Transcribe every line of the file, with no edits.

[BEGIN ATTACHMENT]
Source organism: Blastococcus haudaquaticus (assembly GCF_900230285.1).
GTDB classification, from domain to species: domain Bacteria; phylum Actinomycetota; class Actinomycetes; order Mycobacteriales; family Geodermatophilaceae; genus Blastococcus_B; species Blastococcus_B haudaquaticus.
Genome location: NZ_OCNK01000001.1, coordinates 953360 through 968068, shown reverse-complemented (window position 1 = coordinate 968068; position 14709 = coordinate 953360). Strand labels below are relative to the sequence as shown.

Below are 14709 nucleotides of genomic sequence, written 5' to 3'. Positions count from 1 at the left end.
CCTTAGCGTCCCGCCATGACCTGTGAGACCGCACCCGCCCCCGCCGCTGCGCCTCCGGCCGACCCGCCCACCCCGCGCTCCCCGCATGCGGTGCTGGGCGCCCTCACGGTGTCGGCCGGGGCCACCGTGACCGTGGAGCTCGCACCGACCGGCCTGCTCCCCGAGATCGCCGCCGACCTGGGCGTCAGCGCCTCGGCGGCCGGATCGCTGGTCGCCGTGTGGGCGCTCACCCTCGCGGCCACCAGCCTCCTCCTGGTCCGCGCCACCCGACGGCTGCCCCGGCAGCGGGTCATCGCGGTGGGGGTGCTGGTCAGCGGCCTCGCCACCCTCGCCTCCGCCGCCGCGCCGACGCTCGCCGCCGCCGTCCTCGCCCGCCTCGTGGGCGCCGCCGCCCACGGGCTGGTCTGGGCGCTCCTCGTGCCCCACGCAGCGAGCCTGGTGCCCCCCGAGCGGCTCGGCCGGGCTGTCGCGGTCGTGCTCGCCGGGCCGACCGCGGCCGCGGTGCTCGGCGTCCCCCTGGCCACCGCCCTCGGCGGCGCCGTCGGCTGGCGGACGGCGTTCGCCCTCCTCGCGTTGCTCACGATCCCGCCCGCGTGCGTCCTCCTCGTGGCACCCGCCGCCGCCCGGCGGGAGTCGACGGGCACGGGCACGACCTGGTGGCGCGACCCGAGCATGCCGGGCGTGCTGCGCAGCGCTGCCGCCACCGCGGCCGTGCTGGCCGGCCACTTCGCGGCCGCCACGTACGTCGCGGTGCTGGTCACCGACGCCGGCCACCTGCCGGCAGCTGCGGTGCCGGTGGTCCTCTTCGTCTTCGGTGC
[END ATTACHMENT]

Source organism: Blastococcus haudaquaticus (assembly GCF_900230285.1).
GTDB classification, from domain to species: domain Bacteria; phylum Actinomycetota; class Actinomycetes; order Mycobacteriales; family Geodermatophilaceae; genus Blastococcus_B; species Blastococcus_B haudaquaticus.
Genome location: NZ_OCNK01000001.1, coordinates 953360 through 968068, shown reverse-complemented (window position 1 = coordinate 968068; position 14709 = coordinate 953360). Strand labels below are relative to the sequence as shown.

Below are 14709 nucleotides of genomic sequence, written 5' to 3'. Positions count from 1 at the left end.
CCTTAGCGTCCCGCCATGACCTGTGAGACCGCACCCGCCCCCGCCGCTGCGCCTCCGGCCGACCCGCCCACCCCGCGCTCCCCGCATGCGGTGCTGGGCGCCCTCACGGTGTCGGCCGGGGCCACCGTGACCGTGGAGCTCGCACCGACCGGCCTGCTCCCCGAGATCGCCGCCGACCTGGGCGTCAGCGCCTCGGCGGCCGGATCGCTGGTCGCCGTGTGGGCGCTCACCCTCGCGGCCACCAGCCTCCTCCTGGTCCGCGCCACCCGACGGCTGCCCCGGCAGCGGGTCATCGCGGTGGGGGTGCTGGTCAGCGGCCTCGCCACCCTCGCCTCCGCCGCCGCGCCGACGCTCGCCGCCGCCGTCCTCGCCCGCCTCGTGGGCGCCGCCGCCCACGGGCTGGTCTGGGCGCTCCTCGTGCCCCACGCAGCGAGCCTGGTGCCCCCCGAGCGGCTCGGCCGGGCTGTCGCGGTCGTGCTCGCCGGGCCGACCGCGGCCGCGGTGCTCGGCGTCCCCCTGGCCACCGCCCTCGGCGGCGCCGTCGGCTGGCGGACGGCGTTCGCCCTCCTCGCGTTGCTCACGATCCCGCCCGCGTGCGTCCTCCTCGTGGCACCCGCCGCCGCCCGGCGGGAGTCGACGGGCACGGGCACGACCTGGTGGCGCGACCCGAGCATGCCGGGCGTGCTGCGCAGCGCTGCCGCCACCGCGGCCGTGCTGGCCGGCCACTTCGCGGCCGCCACGTACGTCGCGGTGCTGGTCACCGACGCCGGCCACCTGCCGGCAGCTGCGGTGCCGGTGGTCCTCTTCGTCTTCGGTGC